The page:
lunes, 27 de septiembre de 2010
2012, ACHEVER CLAUSEWITZ, AND THE ‘DOOMSDAY ARGUMENT’
The history of apocalyptic expectation is closely linked to collective forgetfulness. Over and over again, the end of the world has been announced for a specific date. And, over and over again, each one of those specific dates has come and gone, and yet, here we are. By now, a massive list of failed apocalyptic dates should warn us against future specific apocalyptic expectations, and yet, large amounts of people in the Western World still pay attention to doomsday enthusiasts.
The list of failed apocalyptic predictions is simply too long to be referenced here. Although there has been great apocalyptic expectation ever since the days of Jesus, for some time it seemed that the Enlightenment would bring forth an era of secular optimism, and would finally suppress obsessions with the end of the world as we know it. But, soon, the Enlightenment became the very root of secular millennialism, and a new sort of apocalyptic expectation emerged in utopian thought, i.e., Marxism.
Whereas 19th Century Europe became the birthplace of a sort of secular utopian millennialism, 19th Century America became the birthplace of a renewed religious apocalypticism. William Miller and his followers (Millerites) openly expected the end of the world on March 21, 1844, but of course, nothing happened. This became the ‘Great Disappointment’. And, ever since, a wide variety of successive ‘Great Disappointments’ have taken place among American Doomsday cults, over and over again. These failures do not disappoint (perhaps they should no longer be called ‘Great Disappointments’); instead, they are just interpreted as suspensions until a future apocalyptic announcement.
There is, in fact, a major obsession with the end of the world in American culture. And, as a result of globalization, this obsession is easily spreading to other regions of the world. This obsession, of course, is not confined to traditional apocalyptic factions such as Seventh Day Adventists, Jehovah’s Witnesses or the Church of Jesus Christ of Latter-Day Saints. We are also fully aware of doomsday cults that tend to have tragic ends, such as the Branch Dravidians, Peoples Temple or Heaven’s Gate. Actually, the apocalyptic obsession need not even be religious: a major flood of apocalyptic films in recent years deal with secular doomsday scenarios.
For a while, it seemed that the Great Disappointment did leave a lesson: when proclaiming the upcoming end of the world, it would be wiser not to offer a specific date. Indeed, this seems to be the strategy pursued by contemporary apocalypticists, both religious and secular. Tim LaHaye and Jerry Jenkins have gone over the board with their very lively Left Behind series, and although they seem to think that the Rapture will come in the not-too-distant-future (perhaps before this very generation passes away), they have been careful enough not to offer a precise date. The same goes for Shiite enthusiasts of the Hidden Imam’s return. Yes, there are signs of the end times all over; but, no one really knows exactly when it will happen.
Secular apocalypse seems no different in this aspect. Yes, global warming, nuclear winter or robots’ rebellions will bring an end to the human race, but, exactly when? No one dares to say. The Millerite lesson has been learned: announce the imminent end of the world, but do not announce its date!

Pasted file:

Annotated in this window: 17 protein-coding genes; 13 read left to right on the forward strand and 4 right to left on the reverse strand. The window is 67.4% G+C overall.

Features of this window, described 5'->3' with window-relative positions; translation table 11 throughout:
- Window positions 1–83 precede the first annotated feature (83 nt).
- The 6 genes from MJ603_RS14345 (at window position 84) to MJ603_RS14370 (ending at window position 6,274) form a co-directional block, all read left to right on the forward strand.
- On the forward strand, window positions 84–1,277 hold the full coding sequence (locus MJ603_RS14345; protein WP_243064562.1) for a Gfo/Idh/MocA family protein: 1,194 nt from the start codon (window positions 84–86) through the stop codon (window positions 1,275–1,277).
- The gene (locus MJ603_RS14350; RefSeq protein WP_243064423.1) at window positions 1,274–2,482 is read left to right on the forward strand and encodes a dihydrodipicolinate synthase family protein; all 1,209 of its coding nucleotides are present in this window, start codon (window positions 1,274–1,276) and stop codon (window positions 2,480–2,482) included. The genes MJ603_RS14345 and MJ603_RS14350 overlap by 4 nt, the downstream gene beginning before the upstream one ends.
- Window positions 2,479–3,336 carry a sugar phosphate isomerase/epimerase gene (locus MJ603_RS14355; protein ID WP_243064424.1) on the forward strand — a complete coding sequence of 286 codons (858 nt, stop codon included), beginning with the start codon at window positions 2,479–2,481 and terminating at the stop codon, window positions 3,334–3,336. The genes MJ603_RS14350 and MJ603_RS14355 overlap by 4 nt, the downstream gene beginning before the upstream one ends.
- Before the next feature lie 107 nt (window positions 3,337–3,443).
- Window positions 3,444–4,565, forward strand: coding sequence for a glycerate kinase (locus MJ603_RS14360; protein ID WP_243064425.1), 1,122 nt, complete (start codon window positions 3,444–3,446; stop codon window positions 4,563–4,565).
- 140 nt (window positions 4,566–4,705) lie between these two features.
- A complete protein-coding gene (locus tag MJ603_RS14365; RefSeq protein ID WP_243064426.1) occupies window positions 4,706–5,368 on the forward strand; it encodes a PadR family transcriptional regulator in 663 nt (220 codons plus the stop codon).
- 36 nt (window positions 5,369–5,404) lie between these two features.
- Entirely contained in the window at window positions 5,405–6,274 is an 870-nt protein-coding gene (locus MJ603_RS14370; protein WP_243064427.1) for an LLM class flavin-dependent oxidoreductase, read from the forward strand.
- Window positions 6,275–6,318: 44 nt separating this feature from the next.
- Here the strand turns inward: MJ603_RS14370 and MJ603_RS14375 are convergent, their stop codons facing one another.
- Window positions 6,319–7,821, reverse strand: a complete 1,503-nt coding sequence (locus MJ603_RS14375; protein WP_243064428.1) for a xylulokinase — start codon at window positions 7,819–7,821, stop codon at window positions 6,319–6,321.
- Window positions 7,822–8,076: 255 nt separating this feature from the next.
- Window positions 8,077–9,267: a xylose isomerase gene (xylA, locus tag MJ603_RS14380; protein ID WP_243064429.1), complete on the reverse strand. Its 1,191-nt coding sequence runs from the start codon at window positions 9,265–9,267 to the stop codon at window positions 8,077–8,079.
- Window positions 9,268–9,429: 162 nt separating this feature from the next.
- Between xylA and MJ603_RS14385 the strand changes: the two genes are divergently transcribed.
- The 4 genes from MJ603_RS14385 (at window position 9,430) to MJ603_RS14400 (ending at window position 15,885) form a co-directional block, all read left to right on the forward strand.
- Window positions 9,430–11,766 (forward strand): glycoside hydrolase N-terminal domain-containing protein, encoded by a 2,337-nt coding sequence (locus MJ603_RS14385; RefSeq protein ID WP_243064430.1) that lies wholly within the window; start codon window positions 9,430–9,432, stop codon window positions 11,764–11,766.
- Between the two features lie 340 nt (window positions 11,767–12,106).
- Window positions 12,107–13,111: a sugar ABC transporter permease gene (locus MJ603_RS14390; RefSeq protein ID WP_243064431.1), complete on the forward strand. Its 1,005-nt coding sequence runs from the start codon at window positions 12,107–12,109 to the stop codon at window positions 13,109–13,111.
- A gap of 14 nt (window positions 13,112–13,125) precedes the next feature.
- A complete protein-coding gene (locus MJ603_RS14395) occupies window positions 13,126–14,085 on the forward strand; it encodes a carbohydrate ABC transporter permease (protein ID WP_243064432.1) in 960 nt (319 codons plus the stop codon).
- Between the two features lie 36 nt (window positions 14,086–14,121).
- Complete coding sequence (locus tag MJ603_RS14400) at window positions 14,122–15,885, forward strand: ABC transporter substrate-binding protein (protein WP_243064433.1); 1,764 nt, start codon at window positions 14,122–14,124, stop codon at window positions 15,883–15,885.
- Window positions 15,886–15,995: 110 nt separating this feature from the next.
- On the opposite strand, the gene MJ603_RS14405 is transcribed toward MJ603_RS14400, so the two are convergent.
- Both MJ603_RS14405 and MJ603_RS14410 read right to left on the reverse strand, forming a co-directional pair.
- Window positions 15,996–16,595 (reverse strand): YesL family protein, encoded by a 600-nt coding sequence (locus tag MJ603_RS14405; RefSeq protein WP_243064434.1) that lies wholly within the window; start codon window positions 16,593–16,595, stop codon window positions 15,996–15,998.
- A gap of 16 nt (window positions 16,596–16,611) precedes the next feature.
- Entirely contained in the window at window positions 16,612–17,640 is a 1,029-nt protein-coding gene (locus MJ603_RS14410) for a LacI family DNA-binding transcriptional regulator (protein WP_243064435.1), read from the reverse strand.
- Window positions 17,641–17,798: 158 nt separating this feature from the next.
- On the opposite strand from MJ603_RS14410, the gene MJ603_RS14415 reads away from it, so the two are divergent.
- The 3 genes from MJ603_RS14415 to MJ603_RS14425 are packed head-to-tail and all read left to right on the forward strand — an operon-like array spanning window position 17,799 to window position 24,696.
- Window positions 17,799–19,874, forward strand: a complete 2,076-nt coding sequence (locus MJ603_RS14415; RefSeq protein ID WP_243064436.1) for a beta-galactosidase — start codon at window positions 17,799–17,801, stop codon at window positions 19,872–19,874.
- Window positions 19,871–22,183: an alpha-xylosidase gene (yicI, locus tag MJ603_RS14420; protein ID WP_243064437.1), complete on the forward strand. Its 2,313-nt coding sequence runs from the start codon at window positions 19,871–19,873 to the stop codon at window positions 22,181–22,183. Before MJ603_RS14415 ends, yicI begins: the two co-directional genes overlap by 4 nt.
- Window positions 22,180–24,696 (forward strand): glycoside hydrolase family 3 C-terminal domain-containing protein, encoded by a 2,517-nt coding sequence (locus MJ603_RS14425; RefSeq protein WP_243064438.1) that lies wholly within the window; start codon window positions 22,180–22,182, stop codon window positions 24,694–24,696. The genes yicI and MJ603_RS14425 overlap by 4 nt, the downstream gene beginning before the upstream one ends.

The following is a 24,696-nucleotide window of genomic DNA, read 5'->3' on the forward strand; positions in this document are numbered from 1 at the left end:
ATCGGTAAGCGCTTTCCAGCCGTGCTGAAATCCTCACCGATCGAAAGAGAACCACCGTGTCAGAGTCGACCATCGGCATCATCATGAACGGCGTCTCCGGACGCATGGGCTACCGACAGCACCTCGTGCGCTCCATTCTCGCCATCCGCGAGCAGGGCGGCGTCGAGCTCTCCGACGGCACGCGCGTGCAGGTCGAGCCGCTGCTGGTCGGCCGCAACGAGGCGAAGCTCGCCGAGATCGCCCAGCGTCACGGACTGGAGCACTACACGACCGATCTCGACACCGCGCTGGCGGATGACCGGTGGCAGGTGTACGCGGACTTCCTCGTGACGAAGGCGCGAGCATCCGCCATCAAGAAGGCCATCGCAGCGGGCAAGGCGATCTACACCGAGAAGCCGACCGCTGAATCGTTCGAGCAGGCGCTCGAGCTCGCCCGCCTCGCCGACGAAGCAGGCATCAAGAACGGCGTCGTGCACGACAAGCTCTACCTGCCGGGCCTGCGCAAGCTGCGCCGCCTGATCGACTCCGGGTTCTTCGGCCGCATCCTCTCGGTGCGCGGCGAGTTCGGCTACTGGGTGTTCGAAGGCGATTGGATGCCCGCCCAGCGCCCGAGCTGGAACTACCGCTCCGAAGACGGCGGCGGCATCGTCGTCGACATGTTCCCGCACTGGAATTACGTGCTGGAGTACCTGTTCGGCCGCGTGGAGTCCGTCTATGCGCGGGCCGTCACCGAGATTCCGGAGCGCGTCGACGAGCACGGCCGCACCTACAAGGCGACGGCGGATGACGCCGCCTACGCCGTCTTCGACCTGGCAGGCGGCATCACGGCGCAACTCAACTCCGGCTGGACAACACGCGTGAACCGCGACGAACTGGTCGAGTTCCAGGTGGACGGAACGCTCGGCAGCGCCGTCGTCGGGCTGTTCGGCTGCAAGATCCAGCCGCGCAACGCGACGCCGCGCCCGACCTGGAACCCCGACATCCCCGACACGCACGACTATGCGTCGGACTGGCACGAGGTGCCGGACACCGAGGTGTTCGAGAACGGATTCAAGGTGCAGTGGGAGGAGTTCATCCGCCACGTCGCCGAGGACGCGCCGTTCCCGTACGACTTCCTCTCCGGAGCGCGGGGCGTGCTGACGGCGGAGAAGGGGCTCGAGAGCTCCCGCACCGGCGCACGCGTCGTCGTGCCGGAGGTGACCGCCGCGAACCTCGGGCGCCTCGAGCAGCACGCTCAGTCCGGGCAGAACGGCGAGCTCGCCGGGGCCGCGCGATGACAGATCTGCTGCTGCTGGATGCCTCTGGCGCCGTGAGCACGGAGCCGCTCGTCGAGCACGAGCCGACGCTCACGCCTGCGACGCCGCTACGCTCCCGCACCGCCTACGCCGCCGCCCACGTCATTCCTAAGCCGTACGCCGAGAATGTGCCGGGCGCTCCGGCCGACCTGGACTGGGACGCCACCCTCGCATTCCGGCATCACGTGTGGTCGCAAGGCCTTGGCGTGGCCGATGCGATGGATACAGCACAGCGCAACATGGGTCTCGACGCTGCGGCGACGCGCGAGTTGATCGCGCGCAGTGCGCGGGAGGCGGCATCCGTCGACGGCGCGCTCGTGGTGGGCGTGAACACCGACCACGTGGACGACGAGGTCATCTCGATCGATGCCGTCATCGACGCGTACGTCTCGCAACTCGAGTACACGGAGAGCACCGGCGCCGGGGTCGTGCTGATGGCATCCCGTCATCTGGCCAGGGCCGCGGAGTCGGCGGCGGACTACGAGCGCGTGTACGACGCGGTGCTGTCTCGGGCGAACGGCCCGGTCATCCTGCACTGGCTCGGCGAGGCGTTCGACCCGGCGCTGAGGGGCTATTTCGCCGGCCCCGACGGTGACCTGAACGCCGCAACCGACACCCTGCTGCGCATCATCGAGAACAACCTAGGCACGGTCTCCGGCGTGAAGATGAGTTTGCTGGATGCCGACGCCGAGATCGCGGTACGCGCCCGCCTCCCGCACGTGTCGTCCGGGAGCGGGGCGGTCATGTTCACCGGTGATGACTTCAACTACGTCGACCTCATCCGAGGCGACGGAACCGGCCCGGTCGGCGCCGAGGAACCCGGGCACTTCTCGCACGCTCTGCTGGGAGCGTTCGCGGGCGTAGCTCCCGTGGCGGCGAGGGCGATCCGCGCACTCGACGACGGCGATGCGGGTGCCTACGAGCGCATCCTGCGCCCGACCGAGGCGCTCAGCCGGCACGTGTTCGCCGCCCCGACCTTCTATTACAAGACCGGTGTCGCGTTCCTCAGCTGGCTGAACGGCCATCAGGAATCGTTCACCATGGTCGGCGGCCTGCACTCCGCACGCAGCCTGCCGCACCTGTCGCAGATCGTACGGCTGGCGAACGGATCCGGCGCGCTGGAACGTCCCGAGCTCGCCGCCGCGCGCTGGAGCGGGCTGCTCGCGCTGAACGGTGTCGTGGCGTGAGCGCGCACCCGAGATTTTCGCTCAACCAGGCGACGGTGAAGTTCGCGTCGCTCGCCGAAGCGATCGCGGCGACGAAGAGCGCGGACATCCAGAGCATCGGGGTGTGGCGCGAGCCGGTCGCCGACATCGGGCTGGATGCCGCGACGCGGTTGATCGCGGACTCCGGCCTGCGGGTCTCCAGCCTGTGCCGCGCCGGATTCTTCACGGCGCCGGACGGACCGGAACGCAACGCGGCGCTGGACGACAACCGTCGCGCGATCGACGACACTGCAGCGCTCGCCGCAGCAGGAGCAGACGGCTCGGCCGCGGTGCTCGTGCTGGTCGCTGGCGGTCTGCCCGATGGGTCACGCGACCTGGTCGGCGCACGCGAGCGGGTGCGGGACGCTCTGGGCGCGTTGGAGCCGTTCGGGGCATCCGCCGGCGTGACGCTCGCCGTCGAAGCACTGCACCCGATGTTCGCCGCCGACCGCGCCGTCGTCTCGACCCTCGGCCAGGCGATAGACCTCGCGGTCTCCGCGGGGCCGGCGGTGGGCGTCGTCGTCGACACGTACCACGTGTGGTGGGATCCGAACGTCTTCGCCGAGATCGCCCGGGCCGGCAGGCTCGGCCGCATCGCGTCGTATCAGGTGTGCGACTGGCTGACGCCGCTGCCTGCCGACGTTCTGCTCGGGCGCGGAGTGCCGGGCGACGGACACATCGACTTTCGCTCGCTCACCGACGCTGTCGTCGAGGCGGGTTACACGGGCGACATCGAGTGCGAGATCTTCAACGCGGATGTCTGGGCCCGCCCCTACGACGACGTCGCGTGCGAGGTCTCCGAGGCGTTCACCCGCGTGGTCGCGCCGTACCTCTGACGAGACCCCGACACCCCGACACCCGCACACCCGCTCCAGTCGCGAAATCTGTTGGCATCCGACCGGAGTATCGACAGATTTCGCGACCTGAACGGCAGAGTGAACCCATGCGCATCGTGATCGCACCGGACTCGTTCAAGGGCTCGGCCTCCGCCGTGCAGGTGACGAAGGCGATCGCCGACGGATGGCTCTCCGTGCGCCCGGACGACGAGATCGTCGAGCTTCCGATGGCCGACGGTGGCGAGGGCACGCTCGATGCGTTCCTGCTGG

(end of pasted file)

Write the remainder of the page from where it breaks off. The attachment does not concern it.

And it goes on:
Yet, every once in a while, the Millerite lesson is ignored, and again, a new doomsday date is set. By now, you probably forgot about 1988: according to Edgar Whisenant, the world would come to an end that year, and he even offered 88 reasons for it (it is hard not to see a publicity stunt in the number of reasons!). You might remember, however, the Y2K bug a decade ago. Planes would crash, the international bank system would collapse, wars would be fought as a result, etc. Another Great Disappointment came forth.
The Y2K bug, however, was unique among the rest of the Great Disappointments. The threat (if there was ever one) was secular: mankind had not measured the consequences of technology use, and then we would expect dire consequences. But, in as much as it coincided with the start of the third millennium (actually, the start of the millennium was the year 2001, but little attention was paid to that crucial little detail) the Y2K bug expectation was not wholly secular. A great deal of Christian factions have expected the start of the millennium (Christ’s 1000 year-reign before the final battle with Satan), but prior to that, the Great Tribulation is expected (a seven year period that witnesses the rise of the Antichrist). It did not take a long time for some people to figure that the imminent Y2K chaos would be a signal for the beginning of the Tribulation. In a sense, the Y2K bug expectation was the first conjoined religious and secular apocalypse.
Apocalypticism is mostly Judeo-Christian-Islamic heritage. Apocalypticism presupposes linear time: History began at some point, and History will also come to an end. Many historians of religions acknowledge that linear time is mostly a Biblical invention. Although cultures not influenced by Biblical apocalypticism have often made some predictions of coming catastrophes (e.g. Norse mythology’s Ragnarök), this is not a major theme in their folklore. But, in the same manner that some Christian fundamentalists made use of the secular Y2K bug expectation, today many Christian and secular apocalypticists are making use of an alleged Maya prophecy: the 2012 phenomenon. And, just as the Y2K bug was the first conjoined Christian-secular apocalyptic expectation; today the 2012 phenomenon is becoming the first conjoined Christian-secular-neopagan apocalyptic expectation.